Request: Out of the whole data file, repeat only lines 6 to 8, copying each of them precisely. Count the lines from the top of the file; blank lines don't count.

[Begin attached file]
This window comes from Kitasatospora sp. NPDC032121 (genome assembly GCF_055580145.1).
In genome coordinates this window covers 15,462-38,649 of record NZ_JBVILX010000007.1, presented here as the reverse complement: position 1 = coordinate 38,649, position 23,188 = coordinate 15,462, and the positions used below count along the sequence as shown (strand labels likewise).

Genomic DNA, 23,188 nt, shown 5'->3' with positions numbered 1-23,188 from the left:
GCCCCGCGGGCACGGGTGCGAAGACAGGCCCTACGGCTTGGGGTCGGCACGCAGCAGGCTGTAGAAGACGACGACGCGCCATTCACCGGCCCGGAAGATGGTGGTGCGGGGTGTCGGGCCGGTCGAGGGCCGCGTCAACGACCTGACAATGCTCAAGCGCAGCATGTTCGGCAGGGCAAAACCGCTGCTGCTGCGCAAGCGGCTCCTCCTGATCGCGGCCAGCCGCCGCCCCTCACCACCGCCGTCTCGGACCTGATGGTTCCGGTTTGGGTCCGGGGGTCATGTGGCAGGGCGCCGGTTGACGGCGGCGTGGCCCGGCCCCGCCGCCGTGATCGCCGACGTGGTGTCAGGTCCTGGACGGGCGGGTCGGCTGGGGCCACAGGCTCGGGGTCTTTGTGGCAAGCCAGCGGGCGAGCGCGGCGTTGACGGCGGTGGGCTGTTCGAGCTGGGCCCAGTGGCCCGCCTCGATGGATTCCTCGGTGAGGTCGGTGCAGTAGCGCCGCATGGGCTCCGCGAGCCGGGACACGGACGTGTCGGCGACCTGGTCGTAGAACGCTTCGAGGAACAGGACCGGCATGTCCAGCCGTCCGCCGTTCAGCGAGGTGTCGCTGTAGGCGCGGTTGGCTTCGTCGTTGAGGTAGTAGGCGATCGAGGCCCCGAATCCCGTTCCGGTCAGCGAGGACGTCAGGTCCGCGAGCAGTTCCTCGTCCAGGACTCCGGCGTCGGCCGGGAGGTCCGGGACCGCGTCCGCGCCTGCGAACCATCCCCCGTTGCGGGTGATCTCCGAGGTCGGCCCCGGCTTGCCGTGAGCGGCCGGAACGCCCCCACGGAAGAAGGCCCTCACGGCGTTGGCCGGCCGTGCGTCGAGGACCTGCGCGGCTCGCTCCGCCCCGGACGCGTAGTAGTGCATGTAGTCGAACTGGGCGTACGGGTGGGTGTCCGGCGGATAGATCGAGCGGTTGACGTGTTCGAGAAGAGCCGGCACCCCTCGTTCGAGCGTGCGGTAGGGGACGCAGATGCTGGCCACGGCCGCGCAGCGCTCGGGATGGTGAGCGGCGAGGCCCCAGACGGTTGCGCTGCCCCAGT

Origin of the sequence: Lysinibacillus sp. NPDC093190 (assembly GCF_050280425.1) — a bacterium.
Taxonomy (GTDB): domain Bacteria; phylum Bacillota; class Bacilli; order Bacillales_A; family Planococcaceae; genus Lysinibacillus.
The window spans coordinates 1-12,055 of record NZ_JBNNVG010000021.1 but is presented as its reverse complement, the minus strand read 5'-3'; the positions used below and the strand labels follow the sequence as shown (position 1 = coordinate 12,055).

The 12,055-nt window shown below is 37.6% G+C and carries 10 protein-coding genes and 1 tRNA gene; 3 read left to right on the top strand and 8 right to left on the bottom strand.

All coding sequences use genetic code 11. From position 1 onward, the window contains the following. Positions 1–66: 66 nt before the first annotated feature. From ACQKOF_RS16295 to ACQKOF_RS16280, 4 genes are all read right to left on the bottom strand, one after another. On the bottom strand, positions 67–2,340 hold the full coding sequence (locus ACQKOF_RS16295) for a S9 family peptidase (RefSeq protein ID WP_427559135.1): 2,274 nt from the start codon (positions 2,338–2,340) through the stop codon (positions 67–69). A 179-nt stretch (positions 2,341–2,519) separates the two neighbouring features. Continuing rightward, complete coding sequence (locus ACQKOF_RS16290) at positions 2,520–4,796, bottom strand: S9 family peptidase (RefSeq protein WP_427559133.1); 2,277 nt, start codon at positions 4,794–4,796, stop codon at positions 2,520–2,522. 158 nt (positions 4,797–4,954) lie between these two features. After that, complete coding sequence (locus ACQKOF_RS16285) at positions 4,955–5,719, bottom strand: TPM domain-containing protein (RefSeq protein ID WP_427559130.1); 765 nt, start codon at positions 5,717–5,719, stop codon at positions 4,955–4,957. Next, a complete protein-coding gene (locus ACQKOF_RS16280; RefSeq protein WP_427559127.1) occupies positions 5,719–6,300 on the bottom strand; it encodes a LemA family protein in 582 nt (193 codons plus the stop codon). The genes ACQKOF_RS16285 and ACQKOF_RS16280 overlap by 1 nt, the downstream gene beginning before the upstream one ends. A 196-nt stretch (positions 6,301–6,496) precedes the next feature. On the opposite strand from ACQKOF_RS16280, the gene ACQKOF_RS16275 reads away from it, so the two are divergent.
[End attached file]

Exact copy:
Taxonomy (GTDB): domain Bacteria; phylum Bacillota; class Bacilli; order Bacillales_A; family Planococcaceae; genus Lysinibacillus.
The window spans coordinates 1-12,055 of record NZ_JBNNVG010000021.1 but is presented as its reverse complement, the minus strand read 5'-3'; the positions used below and the strand labels follow the sequence as shown (position 1 = coordinate 12,055).

The 12,055-nt window shown below is 37.6% G+C and carries 10 protein-coding genes and 1 tRNA gene; 3 read left to right on the top strand and 8 right to left on the bottom strand.